Where to Stay in London
Greater London is comprised of some 32 boroughs, each of which offers a different experience of the city and its surrounding areas. Generally, the inner London boroughs are considered the city proper, as the outer districts include other towns which are distinctly separate from London’s urban area. For most tourists, The West End, which encompasses Covent Garden, Soho, Leicester Square, Oxford Street, and Mayfair is likely to be the most desirable area, as this is where many of the city’s top theatres, art galleries, restaurants and nightspots are to be found. However, this central location inevitably makes it one of the more costly areas to stay in.
Similarly, the Square Mile, or the City of London, is the Captial’s Central Business District and home to Canary Wharf. This is where the financial institutions and offices of global organisations are to be found. Naturally, this makes it the primary destination for those visiting London for business, which in turn puts it at the higher end of the cost scale.
As a capital city, the centre of London is comparatively safe and whilst tourists are advised to be on the lookout for pickpockets, there is relatively little risk of a serious incident occurring. As such, there are several alternatives to the prime tourist areas for those looking to reduce costs. Bloomsbury and Fitzrovia, for example, are within walking distance of the West End, but generally less expensive. Outside of the centre, Bexley, to the east and Richmond to the south-west, are affluent, safe areas that offer excellent public transport connections to the city. Richmond in particular, is popular with tourists, as it is close to both Kew Gardens and Hampton Court.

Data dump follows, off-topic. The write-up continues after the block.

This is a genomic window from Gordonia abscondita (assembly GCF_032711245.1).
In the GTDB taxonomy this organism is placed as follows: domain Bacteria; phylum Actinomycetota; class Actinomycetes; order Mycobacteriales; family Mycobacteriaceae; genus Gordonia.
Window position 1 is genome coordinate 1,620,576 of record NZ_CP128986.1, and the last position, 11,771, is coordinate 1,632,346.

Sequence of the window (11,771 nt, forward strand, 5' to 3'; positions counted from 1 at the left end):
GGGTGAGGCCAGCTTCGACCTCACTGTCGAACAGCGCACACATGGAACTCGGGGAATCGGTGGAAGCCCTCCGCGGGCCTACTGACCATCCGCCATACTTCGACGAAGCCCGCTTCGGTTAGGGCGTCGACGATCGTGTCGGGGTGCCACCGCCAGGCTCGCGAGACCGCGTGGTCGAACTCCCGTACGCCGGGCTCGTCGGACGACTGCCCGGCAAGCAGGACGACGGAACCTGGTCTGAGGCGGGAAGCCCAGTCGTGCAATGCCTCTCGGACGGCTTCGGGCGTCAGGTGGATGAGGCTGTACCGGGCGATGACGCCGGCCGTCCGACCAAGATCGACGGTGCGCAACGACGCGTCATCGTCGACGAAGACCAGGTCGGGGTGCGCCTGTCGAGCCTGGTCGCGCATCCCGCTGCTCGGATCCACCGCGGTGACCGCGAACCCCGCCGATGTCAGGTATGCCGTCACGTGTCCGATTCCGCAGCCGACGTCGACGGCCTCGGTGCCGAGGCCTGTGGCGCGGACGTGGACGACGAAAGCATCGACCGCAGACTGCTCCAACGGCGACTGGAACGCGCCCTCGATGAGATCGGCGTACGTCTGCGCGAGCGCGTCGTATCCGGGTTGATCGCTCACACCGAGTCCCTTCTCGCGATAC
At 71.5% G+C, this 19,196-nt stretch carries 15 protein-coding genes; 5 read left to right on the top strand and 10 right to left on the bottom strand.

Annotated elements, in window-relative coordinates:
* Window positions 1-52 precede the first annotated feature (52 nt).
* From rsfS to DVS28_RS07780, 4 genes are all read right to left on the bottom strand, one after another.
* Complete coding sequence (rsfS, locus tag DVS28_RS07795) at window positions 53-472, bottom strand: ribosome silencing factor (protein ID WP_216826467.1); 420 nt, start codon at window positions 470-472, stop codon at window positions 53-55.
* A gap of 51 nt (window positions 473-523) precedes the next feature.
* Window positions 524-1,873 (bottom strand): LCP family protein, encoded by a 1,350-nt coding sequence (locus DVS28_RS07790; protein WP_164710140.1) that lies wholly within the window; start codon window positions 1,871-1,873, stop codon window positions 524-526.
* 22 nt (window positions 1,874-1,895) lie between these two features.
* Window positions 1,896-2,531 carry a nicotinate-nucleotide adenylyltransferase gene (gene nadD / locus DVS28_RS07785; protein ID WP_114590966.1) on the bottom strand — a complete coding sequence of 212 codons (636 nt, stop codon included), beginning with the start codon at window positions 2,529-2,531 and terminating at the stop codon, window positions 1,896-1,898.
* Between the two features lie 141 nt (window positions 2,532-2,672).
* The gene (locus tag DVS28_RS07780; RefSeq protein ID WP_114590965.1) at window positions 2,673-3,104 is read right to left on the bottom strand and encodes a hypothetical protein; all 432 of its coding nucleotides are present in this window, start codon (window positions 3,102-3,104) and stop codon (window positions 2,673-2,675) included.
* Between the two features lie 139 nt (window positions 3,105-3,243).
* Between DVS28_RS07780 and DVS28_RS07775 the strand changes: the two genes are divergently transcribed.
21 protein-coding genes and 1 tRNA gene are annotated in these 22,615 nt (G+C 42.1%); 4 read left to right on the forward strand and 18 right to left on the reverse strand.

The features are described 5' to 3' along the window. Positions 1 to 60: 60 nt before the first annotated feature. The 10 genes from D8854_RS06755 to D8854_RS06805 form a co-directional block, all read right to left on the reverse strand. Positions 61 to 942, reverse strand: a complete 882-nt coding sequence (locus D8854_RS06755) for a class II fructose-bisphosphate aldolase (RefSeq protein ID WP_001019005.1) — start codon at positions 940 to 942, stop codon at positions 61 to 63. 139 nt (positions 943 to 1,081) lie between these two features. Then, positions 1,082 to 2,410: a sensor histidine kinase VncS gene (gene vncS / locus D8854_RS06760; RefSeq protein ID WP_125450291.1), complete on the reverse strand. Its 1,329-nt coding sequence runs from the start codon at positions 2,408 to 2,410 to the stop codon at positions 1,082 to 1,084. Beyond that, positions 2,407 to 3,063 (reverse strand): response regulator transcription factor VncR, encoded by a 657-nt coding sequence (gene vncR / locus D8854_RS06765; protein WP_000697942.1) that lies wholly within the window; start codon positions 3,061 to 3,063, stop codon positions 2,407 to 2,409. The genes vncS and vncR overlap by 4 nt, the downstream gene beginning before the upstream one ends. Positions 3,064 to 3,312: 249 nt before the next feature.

Facts about London
For centuries, London was the centre of the English speaking world and to some extent, that legacy endures today. Over the years, huge amounts have been invested in London’s cultural attractions and landmarks, so that today many of them, including Big Ben and Buckingham Palace, are recognised all over the world. A city of over 9 million inhabitants and comprised of 32 boroughs over 600sq miles, England’s capital is a diverse melting pot of cultures and one of the most visited cities on earth.
- London is the largest capital city in Europe
- England’s capital welcomes some 20 million tourists every year
- The Tate Modern is London’s top attraction, with some 5.86 million visitors annually
- Tourists spend approximately £15 million in London every year
However, aside from being one of the world’s top city destination for tourists, The City of London is also one of the world’s most influential business and financial hubs, as well as a leading innovator for fintech. As such, London is a hugely important centre of international trade. The economy of London’s metropolitan area is the largest in Europe, producing an estimated 30% of the UK’s GDP and, as of 2015, the GVP was £43,000 per capita. It has also been revealed recently that London tech hubs receive more venture capital investment than anywhere else in Europe.
To deal with its high volume of visitors, London is served by several international airports. The inner city has Heathrow (LHR) - Europe’s busiest airport, as well as City Airport (LCY). Slightly further afield, but still within an hour’s commute, are Luton, Stansted (STN), Southend (SEN) and, of course, Gatwick (LGW).
Things to Do in London
London is a modern, thriving city that offers just about every pastime and activity imaginable. Whilst people visit England’s capital for a myriad of different reasons, most will likely be looking for a way to enjoy their leisure time.
Q. What are the most popular things to do in London?
London is famous for its iconic landmarks. Most first-time visitors are likely to want to explore the sights and sounds that make London one of the world’s most visited cities, so spending a day or two exploring the top sights is one of the most popular ways things to do.